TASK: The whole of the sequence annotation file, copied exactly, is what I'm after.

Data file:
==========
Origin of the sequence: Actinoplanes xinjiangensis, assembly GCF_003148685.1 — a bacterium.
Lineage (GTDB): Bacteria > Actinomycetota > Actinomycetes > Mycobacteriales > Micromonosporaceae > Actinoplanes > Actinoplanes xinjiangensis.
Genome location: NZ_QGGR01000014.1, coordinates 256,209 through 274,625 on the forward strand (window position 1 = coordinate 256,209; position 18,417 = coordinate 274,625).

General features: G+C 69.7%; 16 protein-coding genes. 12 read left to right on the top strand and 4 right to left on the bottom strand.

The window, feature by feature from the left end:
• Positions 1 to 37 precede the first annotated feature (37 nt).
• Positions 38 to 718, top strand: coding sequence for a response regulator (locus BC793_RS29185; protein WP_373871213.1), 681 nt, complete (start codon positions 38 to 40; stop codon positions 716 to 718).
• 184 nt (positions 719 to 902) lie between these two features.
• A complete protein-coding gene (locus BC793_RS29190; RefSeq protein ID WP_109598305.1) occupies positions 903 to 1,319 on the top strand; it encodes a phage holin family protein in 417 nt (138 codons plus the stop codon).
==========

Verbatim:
Origin of the sequence: Actinoplanes xinjiangensis, assembly GCF_003148685.1 — a bacterium.
Lineage (GTDB): Bacteria > Actinomycetota > Actinomycetes > Mycobacteriales > Micromonosporaceae > Actinoplanes > Actinoplanes xinjiangensis.
Genome location: NZ_QGGR01000014.1, coordinates 256,209 through 274,625 on the forward strand (window position 1 = coordinate 256,209; position 18,417 = coordinate 274,625).

General features: G+C 69.7%; 16 protein-coding genes. 12 read left to right on the top strand and 4 right to left on the bottom strand.

The window, feature by feature from the left end:
• Positions 1 to 37 precede the first annotated feature (37 nt).
• Positions 38 to 718, top strand: coding sequence for a response regulator (locus BC793_RS29185; protein WP_373871213.1), 681 nt, complete (start codon positions 38 to 40; stop codon positions 716 to 718).
• 184 nt (positions 719 to 902) lie between these two features.
• A complete protein-coding gene (locus BC793_RS29190; RefSeq protein ID WP_109598305.1) occupies positions 903 to 1,319 on the top strand; it encodes a phage holin family protein in 417 nt (138 codons plus the stop codon).